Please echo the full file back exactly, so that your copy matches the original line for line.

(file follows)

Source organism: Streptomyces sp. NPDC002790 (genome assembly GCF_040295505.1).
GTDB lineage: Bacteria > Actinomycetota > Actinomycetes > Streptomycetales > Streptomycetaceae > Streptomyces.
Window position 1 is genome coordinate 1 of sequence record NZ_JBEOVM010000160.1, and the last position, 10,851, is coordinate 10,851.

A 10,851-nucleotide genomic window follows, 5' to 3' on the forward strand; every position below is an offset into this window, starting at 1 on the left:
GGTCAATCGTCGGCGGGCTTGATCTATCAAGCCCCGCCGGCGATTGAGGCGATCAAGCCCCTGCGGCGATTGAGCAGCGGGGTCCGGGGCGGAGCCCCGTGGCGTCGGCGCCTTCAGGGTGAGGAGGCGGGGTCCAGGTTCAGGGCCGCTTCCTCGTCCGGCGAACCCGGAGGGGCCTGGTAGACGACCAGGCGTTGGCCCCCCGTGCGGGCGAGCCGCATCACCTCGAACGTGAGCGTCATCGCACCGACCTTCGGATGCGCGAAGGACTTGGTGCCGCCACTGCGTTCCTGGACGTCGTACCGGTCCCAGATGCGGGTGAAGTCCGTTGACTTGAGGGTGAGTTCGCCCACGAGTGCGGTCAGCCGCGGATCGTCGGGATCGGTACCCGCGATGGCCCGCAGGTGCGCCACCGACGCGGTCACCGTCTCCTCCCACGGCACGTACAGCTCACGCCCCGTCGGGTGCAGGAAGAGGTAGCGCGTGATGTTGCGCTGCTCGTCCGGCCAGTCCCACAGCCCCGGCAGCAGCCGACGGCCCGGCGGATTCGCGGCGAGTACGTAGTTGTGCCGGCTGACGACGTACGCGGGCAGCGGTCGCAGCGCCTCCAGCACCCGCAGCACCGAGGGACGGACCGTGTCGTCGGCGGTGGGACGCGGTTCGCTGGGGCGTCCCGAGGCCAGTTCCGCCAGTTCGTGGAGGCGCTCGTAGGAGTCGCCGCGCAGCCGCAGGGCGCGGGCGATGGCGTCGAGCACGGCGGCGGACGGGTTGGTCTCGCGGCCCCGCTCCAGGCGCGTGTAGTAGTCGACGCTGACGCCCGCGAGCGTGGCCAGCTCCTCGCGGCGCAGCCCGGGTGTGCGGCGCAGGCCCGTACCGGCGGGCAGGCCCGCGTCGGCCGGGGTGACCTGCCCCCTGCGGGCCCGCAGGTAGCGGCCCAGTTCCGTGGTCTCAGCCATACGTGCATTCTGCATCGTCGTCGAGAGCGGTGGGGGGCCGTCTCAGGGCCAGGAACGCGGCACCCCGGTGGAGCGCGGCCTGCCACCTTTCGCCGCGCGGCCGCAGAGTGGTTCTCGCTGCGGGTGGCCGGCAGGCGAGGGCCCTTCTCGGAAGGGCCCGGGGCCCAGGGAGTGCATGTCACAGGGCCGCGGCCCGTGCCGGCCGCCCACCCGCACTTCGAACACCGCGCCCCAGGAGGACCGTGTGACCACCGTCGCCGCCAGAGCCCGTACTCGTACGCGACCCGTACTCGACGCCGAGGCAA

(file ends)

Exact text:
Source organism: Streptomyces sp. NPDC002790 (genome assembly GCF_040295505.1).
GTDB lineage: Bacteria > Actinomycetota > Actinomycetes > Streptomycetales > Streptomycetaceae > Streptomyces.
Window position 1 is genome coordinate 1 of sequence record NZ_JBEOVM010000160.1, and the last position, 10,851, is coordinate 10,851.

A 10,851-nucleotide genomic window follows, 5' to 3' on the forward strand; every position below is an offset into this window, starting at 1 on the left:
GGTCAATCGTCGGCGGGCTTGATCTATCAAGCCCCGCCGGCGATTGAGGCGATCAAGCCCCTGCGGCGATTGAGCAGCGGGGTCCGGGGCGGAGCCCCGTGGCGTCGGCGCCTTCAGGGTGAGGAGGCGGGGTCCAGGTTCAGGGCCGCTTCCTCGTCCGGCGAACCCGGAGGGGCCTGGTAGACGACCAGGCGTTGGCCCCCCGTGCGGGCGAGCCGCATCACCTCGAACGTGAGCGTCATCGCACCGACCTTCGGATGCGCGAAGGACTTGGTGCCGCCACTGCGTTCCTGGACGTCGTACCGGTCCCAGATGCGGGTGAAGTCCGTTGACTTGAGGGTGAGTTCGCCCACGAGTGCGGTCAGCCGCGGATCGTCGGGATCGGTACCCGCGATGGCCCGCAGGTGCGCCACCGACGCGGTCACCGTCTCCTCCCACGGCACGTACAGCTCACGCCCCGTCGGGTGCAGGAAGAGGTAGCGCGTGATGTTGCGCTGCTCGTCCGGCCAGTCCCACAGCCCCGGCAGCAGCCGACGGCCCGGCGGATTCGCGGCGAGTACGTAGTTGTGCCGGCTGACGACGTACGCGGGCAGCGGTCGCAGCGCCTCCAGCACCCGCAGCACCGAGGGACGGACCGTGTCGTCGGCGGTGGGACGCGGTTCGCTGGGGCGTCCCGAGGCCAGTTCCGCCAGTTCGTGGAGGCGCTCGTAGGAGTCGCCGCGCAGCCGCAGGGCGCGGGCGATGGCGTCGAGCACGGCGGCGGACGGGTTGGTCTCGCGGCCCCGCTCCAGGCGCGTGTAGTAGTCGACGCTGACGCCCGCGAGCGTGGCCAGCTCCTCGCGGCGCAGCCCGGGTGTGCGGCGCAGGCCCGTACCGGCGGGCAGGCCCGCGTCGGCCGGGGTGACCTGCCCCCTGCGGGCCCGCAGGTAGCGGCCCAGTTCCGTGGTCTCAGCCATACGTGCATTCTGCATCGTCGTCGAGAGCGGTGGGGGGCCGTCTCAGGGCCAGGAACGCGGCACCCCGGTGGAGCGCGGCCTGCCACCTTTCGCCGCGCGGCCGCAGAGTGGTTCTCGCTGCGGGTGGCCGGCAGGCGAGGGCCCTTCTCGGAAGGGCCCGGGGCCCAGGGAGTGCATGTCACAGGGCCGCGGCCCGTGCCGGCCGCCCACCCGCACTTCGAACACCGCGCCCCAGGAGGACCGTGTGACCACCGTCGCCGCCAGAGCCCGTACTCGTACGCGACCCGTACTCGACGCCGAGGCAA